THOUGHTS

300

Three words best describe this movie: hack and slash.

When you’re three hundred of the finest warriors of Sparta pitted against a melting pot of Asia’s warriors and phalanx of invaders, the fine art of hacking and slashing helps you and your brothers in combat survive wave after wave after wave of attacking enemy warriors. Of course, don’t forget that these men were trained from boyhood to become fine men of combat, unfazed even by overwhelmingly unfavorable odds, and that fear or intimidation is not tolerated.

Of course, throw in the valor of their leader, their king, Leonidas.

Though it may appear that his leadership and courage can be mistaken for being irrationally unrealistic, absurd and arrogant, Leonidas led his brave three hundred the way he knew how – with inspiration, assurance and trust. His words reinforced the strength and lightened the burden of defending a nation upon the shoulders of his men and trusted them to hold his bold declarations of glory and honor to the end. He fought with them, if not in the front lines, and faced the same perils that each of his men confronted.

This movie is not a feel good or an inspirational movie. It is simply a story told about how a small few held off a barrage of aggression to uphold their freedom, what they believe in and fight for it to the death. Graphically gory at times with dismemberments and decapitations, 300 reminds us that in this world, selfless gallantry and valor is rare, and all that should not be thrown to waste in wars, battles and deaths, no matter how much interesting history they make.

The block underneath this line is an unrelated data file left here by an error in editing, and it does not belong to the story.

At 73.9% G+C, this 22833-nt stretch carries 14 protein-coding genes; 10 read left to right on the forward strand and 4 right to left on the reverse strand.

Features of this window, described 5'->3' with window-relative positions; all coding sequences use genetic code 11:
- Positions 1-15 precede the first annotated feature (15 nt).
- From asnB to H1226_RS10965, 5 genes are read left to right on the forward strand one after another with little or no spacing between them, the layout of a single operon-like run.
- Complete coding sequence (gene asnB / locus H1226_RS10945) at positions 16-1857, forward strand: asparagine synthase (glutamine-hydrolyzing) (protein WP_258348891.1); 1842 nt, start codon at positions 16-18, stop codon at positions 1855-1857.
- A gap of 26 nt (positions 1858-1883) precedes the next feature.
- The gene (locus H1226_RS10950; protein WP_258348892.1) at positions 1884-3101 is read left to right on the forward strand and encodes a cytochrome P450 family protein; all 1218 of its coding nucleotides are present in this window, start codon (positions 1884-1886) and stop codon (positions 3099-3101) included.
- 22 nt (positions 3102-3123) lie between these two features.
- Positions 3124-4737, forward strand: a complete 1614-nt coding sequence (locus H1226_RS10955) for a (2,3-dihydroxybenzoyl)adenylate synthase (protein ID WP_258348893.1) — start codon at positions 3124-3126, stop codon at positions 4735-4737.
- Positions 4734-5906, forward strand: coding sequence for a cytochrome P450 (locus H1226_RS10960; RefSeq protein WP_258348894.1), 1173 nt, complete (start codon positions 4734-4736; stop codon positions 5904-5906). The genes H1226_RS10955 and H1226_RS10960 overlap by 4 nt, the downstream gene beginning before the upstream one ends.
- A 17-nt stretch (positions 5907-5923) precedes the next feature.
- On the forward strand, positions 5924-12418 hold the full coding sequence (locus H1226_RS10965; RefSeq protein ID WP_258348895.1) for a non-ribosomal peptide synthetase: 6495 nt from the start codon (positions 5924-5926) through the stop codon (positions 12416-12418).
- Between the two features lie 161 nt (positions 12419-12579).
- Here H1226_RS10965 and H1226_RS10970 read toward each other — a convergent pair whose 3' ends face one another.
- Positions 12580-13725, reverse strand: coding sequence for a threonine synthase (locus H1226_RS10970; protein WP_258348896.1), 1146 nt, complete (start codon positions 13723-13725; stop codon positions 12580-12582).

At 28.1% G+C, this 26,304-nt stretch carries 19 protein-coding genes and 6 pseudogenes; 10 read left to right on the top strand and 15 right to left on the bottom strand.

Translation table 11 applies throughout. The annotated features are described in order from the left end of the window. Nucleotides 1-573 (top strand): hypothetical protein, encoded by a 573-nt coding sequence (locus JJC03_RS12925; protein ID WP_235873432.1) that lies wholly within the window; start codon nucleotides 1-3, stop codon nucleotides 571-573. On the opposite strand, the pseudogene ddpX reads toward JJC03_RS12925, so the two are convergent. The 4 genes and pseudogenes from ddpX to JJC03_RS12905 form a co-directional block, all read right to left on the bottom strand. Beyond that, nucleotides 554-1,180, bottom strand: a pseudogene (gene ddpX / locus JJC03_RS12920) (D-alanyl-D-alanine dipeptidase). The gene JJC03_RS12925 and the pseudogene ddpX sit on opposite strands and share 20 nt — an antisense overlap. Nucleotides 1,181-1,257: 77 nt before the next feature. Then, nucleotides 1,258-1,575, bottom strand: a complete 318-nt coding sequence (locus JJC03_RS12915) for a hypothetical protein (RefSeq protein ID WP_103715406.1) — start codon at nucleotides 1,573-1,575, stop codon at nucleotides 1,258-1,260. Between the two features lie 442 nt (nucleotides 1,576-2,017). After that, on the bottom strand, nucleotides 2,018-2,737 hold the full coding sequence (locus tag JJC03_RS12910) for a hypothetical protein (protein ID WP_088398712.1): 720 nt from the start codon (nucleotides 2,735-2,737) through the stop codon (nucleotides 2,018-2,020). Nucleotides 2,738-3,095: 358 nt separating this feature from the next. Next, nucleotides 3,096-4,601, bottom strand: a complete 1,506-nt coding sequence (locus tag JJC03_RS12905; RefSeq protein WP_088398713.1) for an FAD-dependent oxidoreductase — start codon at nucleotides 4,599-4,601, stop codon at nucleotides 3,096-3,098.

One thought on “THOUGHTS

  1. ‘selfless gallantry and valor is rare, and all that <>should not be thrown to waste in wars, battles and deaths<>, no matter how much interesting history they make.’i have to disagree. i think the movie makes it plain how sometimes this *is* necessary, how history and circumstance might make it so. instead, it’s a matter of *what* – and <>knowing<> what – you’re fighting for.is war still wasteful? probably. but the movie accepts it (as the Spartans do) as a fact of life, no matter how stupid or unfortunate it may be.

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